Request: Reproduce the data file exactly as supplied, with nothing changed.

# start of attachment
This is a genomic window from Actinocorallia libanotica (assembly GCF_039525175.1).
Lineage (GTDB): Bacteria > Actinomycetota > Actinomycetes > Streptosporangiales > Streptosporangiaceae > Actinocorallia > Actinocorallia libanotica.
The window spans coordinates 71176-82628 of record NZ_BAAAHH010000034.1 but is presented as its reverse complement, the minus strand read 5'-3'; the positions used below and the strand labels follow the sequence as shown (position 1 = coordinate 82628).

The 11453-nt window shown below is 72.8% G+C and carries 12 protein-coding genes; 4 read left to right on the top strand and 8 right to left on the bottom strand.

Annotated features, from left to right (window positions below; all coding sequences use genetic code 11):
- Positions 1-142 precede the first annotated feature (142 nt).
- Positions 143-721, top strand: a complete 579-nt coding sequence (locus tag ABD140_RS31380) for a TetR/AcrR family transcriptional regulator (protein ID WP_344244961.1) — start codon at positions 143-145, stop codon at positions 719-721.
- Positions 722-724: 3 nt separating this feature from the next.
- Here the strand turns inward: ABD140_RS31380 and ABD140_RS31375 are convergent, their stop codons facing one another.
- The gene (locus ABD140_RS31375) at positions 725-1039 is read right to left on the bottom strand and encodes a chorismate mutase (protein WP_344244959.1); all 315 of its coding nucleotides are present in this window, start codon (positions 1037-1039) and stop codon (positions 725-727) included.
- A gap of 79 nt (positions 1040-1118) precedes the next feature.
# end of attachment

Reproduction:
This is a genomic window from Actinocorallia libanotica (assembly GCF_039525175.1).
Lineage (GTDB): Bacteria > Actinomycetota > Actinomycetes > Streptosporangiales > Streptosporangiaceae > Actinocorallia > Actinocorallia libanotica.
The window spans coordinates 71176-82628 of record NZ_BAAAHH010000034.1 but is presented as its reverse complement, the minus strand read 5'-3'; the positions used below and the strand labels follow the sequence as shown (position 1 = coordinate 82628).

The 11453-nt window shown below is 72.8% G+C and carries 12 protein-coding genes; 4 read left to right on the top strand and 8 right to left on the bottom strand.

Annotated features, from left to right (window positions below; all coding sequences use genetic code 11):
- Positions 1-142 precede the first annotated feature (142 nt).
- Positions 143-721, top strand: a complete 579-nt coding sequence (locus tag ABD140_RS31380) for a TetR/AcrR family transcriptional regulator (protein ID WP_344244961.1) — start codon at positions 143-145, stop codon at positions 719-721.
- Positions 722-724: 3 nt separating this feature from the next.
- Here the strand turns inward: ABD140_RS31380 and ABD140_RS31375 are convergent, their stop codons facing one another.
- The gene (locus ABD140_RS31375) at positions 725-1039 is read right to left on the bottom strand and encodes a chorismate mutase (protein WP_344244959.1); all 315 of its coding nucleotides are present in this window, start codon (positions 1037-1039) and stop codon (positions 725-727) included.
- A gap of 79 nt (positions 1040-1118) precedes the next feature.